Ansible Part 1: J'ansible, Tu ansibles, il...

Ansible Part 1: J'ansible, Tu ansibles, il...

Published May 15, 2015 in Deployment, System administration - Last update on July 6, 2015.

Ansible is my favourite deployment and configuration management tools. After tested direct concurrency, Puppet and Chef, my choice naturally went to Ansible.

  • 1st it is in Python
  • 2nd it has a clear YAML syntax
  • 3rd it is simple.

What's the stack

My blog uses a classical Django webstack: Nginx + uWSGI + Django + MySQL. Because I'm not billionnaire, I gathers all services in 1 host, but my playbook allow to split into serveral hosts and an app cluster.

I run my playbook with ansible version 1.7.2 and this work is entirely avaiable at under commit #44994117ee9c8d2e96cea109038e3e09f25d305b. There will be change for future ansible's versions, experiments in my weblog.


Main file

- hosts: all
  - {role: common, tags: common}
  - {role: database, tags: database}
  - {role: cache, tags: cache}
  - {role: middleware, tags: middleware}
  - {role: frontend, tags: frontend} 

I don't think there is more simple, it defines roles and assign them a tag with the same name. It allows me to choice parts to launch.

My playbooks tree - roles for each services

As describe in doc, roles are useful magic tools for auto-include. So my playbook gathers "sub-playbooks" for each services:

  • Common: System settings common to all hosts
  • Database: MariaDB install and application's database and user creation
  • Cache: Redis setup
  • Middleware: Django app configuration with uWSGI
  • Frontend: Nginx configuration as frontend for uWSGI
~/myblog/extras/ansible $ tree
├── hosts
├── main.yml
├── vars.yml └── roles ├── cache │   ├── handlers │   │   └── main.yml │   └── tasks │   └── main.yml ├── common │   ├── handlers │   │   └── main.yml │   ├── tasks │   │   └── main.yml │   └── vars │   └── main.yml ├── database │   ├── handlers │   │   └── main.yml │   ├── tasks │   │   └── main.yml │   ├── templates │   │   └── my.cnf.j2 │   └── vars │   └── main.yml ├── frontend │   ├── files │   │   └── robots.txt │   ├── handlers │   │   └── main.yml │   ├── tasks │   │   └── main.yml │   ├── templates │   │   └── nginx-site.conf.j2 │   └── vars │   └── main.yml └── middleware ├── handlers │   └── main.yml ├── tasks │   └── main.yml ├── templates │   ├── myblog.cfg.j2 │   └── uwsgi.ini.j2 └── vars └── main.yml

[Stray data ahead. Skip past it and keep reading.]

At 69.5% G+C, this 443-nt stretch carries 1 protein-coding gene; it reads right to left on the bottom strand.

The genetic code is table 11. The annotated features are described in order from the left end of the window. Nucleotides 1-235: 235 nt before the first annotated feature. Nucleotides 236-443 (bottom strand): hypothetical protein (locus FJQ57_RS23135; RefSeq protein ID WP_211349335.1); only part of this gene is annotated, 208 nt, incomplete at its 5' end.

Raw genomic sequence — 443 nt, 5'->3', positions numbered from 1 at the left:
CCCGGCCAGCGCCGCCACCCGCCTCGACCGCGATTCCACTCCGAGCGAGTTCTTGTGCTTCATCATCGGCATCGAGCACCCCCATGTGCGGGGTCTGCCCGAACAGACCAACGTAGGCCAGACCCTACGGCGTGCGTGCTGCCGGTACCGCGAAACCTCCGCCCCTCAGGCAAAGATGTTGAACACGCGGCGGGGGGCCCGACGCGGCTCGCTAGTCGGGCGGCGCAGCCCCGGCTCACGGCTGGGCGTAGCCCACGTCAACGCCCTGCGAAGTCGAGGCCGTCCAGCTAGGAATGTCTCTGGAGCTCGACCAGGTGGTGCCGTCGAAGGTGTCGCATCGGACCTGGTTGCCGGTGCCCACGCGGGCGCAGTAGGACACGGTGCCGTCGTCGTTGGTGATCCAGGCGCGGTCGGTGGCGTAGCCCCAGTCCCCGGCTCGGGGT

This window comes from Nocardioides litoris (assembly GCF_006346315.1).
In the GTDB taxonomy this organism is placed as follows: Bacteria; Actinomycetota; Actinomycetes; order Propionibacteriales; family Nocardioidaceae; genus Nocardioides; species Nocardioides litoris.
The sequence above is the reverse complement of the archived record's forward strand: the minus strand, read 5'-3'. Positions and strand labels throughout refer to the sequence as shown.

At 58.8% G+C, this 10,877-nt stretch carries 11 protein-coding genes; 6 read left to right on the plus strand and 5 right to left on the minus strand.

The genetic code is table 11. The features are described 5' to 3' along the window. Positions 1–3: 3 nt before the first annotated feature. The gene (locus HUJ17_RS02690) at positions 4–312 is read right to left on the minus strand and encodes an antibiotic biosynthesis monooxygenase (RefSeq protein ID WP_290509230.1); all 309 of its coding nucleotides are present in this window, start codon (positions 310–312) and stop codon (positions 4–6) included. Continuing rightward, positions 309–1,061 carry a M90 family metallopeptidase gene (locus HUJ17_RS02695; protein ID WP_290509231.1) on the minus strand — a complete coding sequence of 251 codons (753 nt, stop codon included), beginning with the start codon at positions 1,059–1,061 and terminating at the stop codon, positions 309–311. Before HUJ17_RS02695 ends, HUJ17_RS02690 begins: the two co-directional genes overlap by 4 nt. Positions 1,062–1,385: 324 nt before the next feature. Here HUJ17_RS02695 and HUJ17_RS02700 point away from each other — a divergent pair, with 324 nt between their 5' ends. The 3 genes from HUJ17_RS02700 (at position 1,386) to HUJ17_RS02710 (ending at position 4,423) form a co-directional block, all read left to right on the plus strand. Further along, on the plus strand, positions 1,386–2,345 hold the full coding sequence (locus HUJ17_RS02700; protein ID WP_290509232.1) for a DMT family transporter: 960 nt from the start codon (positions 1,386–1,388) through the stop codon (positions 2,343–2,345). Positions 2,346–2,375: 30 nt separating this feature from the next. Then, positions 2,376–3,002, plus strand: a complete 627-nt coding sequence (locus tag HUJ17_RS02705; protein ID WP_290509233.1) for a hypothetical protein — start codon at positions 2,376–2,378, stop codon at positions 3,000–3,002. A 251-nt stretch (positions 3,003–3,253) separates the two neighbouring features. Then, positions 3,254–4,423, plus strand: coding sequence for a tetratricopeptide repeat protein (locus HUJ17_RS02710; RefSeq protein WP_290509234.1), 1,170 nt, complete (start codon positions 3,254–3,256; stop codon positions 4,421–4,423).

I made my playbook as flexible as possible. It must support a single-host install or splitted architecture with serveral workers. There are several types of variables:

  • Constants made for DRY writing, users mustn't edit them
  • Inventory variables coupled in ./hosts
  • User-defined variables in ./vars.yml 


My inventory file gathers hosts classed by section where each section matches with a role. Every host must be defined with a its settings which are generaly the adress where to bind the service.

For a single-host I use the following file:

[all] mysql_bind_addr= uwsgi_bind_addr= redis_bind_addr=

A splitted service configuration could be like below:

[database] mysql_bind_addr=

[cache] redis_bind_addr=

[middleware] uwsgi_bind_addr=


The binded addresses is mandatory for configure how nodes will interact with its backend, example where is my database for Django or where are my middlewares for Nginx. 

How did I ...

Deal with single or multiple hosts architecture

 I design my blog as a cloud native application and it's supposed to be easily scalable. So I let me the possibility to scale up or down with ansible. Ansible allow to list hosts by categories with the global variable group, a dictionnary of hosts by roles, for example groups['middleware'] returns a list of IP/hostnames. And if I use a single host, there is groups['all'].

My playbook support both methods with the following trick:

  (groups.get('all', []) + groups.get('middleware', []))

Simply sum groups['all'] and groups['middleware'] together and if one doesn't exists, replace by an empty list.

Share static files between middleware and frontend

Django has collectstatic for create a single directory with all static files. The trouble is, data aren't shared from middleware but from frontend. There is Ansible synchronize but it can't make operations between 2 remote hosts, so a manual rsync is the solution.

- name: Update static files
  command: rsync -e "ssh -o StrictHostKeyChecking=no" -acogtvz --modify-window=3600 --delete-after --force --no-motd --chown=www-data:www-data root@{{ item }}:{{ static_root }} /var/www/
  with_items: (groups.get('all', []) + groups.get('middleware', []))[0]
  register: update_static
  changed_when: "update_static.stdout.count('\n') > 4"

Protect my private data

All sensitive data are referenced by variables. User must set it in ./vars.yml.



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